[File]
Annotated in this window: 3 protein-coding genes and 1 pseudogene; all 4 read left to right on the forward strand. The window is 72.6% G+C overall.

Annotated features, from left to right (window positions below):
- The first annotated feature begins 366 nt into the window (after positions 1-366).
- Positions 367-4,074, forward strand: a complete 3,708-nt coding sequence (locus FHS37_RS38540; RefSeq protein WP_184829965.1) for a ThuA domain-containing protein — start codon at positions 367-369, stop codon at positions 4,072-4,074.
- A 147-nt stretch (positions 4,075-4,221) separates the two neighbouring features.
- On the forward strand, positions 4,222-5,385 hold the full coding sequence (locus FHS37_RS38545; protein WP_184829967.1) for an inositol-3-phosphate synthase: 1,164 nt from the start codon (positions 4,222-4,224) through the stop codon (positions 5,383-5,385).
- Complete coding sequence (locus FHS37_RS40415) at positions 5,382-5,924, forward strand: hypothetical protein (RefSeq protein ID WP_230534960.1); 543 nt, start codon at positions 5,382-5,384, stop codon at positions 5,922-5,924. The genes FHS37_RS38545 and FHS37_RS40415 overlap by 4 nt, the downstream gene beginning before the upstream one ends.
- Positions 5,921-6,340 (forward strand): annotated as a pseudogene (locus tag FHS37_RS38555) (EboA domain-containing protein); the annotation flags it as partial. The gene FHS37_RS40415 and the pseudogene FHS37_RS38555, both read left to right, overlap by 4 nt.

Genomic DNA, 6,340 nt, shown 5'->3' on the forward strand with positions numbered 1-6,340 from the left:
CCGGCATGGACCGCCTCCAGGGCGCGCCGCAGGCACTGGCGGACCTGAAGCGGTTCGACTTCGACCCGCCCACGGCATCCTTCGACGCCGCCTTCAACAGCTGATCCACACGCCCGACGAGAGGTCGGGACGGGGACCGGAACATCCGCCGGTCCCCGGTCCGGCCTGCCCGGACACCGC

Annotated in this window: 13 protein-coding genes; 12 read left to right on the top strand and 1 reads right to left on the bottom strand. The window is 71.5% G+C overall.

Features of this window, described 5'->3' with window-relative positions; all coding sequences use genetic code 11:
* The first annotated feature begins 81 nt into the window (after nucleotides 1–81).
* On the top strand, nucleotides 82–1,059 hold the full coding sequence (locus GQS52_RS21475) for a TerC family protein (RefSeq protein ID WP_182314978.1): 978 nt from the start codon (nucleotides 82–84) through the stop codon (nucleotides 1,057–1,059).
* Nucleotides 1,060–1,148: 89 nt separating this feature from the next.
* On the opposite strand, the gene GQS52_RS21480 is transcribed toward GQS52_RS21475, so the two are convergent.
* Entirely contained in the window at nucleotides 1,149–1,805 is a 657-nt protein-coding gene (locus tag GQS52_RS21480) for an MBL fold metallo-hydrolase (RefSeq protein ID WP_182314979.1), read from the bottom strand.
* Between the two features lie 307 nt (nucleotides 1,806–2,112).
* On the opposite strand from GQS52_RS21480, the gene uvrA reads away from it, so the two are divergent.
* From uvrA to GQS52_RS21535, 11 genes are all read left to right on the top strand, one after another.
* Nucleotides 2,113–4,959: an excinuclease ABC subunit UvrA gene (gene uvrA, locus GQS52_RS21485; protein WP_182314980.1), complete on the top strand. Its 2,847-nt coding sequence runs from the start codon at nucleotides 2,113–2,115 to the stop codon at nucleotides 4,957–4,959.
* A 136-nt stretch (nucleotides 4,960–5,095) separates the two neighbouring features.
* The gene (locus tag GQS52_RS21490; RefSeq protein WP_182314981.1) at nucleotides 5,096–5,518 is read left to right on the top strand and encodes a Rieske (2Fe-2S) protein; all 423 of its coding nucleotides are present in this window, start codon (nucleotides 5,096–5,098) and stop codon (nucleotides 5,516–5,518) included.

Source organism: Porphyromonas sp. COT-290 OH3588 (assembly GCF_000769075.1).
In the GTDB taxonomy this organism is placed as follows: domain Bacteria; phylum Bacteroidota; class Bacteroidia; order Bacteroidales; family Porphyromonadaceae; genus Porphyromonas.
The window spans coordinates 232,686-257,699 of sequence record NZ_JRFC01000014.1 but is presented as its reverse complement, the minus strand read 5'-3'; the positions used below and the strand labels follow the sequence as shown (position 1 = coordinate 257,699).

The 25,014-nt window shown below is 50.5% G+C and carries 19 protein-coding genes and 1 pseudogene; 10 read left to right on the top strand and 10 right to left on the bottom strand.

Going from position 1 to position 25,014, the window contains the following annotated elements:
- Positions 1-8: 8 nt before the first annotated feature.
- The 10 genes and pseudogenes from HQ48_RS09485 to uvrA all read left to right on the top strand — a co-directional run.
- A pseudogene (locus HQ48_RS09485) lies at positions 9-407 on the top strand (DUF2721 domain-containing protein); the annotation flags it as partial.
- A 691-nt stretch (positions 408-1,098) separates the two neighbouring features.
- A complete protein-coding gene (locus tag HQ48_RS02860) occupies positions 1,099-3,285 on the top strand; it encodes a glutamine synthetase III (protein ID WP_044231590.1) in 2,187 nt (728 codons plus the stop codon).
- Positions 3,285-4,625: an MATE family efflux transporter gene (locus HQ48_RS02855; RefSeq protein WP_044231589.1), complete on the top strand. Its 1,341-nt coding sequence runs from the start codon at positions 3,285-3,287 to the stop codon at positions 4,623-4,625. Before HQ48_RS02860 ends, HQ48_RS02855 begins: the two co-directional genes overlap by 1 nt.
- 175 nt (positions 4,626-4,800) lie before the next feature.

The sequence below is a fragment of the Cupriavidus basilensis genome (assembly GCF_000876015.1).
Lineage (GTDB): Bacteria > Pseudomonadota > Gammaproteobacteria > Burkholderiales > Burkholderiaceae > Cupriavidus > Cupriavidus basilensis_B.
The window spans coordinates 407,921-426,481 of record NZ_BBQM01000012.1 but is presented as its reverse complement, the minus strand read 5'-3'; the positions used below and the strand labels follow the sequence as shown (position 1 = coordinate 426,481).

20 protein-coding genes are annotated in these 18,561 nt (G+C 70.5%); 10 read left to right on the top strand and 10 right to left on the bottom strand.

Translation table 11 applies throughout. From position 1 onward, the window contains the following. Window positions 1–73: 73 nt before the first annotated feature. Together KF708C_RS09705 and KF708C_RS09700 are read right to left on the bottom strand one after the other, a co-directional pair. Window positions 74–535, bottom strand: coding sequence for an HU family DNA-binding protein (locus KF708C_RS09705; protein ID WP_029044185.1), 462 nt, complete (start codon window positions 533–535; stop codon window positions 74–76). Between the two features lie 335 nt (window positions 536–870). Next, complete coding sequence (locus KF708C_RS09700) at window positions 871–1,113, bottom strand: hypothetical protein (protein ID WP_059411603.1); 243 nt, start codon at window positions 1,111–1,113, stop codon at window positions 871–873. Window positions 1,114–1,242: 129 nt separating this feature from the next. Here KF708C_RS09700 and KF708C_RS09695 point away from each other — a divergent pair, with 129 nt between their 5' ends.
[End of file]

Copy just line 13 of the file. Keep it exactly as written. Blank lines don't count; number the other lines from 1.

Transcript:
* The first annotated feature begins 81 nt into the window (after nucleotides 1–81).